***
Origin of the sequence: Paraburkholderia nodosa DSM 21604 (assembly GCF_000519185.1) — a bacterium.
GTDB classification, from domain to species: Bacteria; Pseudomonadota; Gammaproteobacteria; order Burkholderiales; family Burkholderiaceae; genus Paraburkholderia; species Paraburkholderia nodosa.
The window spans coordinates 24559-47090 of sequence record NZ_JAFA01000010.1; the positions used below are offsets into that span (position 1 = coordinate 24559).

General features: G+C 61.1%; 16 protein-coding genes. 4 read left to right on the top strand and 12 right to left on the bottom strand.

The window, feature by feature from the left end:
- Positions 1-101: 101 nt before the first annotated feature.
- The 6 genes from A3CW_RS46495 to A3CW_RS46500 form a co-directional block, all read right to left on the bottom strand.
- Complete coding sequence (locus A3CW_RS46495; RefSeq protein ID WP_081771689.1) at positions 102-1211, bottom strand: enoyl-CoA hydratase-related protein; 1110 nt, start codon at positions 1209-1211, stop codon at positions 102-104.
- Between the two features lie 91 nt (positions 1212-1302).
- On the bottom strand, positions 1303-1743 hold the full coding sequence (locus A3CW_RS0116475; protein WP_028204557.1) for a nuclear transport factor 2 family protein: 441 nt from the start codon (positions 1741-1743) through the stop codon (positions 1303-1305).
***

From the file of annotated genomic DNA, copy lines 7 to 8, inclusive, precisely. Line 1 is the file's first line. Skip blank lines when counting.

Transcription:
- The 6 genes from A3CW_RS46495 to A3CW_RS46500 form a co-directional block, all read right to left on the bottom strand.
- Complete coding sequence (locus A3CW_RS46495; RefSeq protein ID WP_081771689.1) at positions 102-1211, bottom strand: enoyl-CoA hydratase-related protein; 1110 nt, start codon at positions 1209-1211, stop codon at positions 102-104.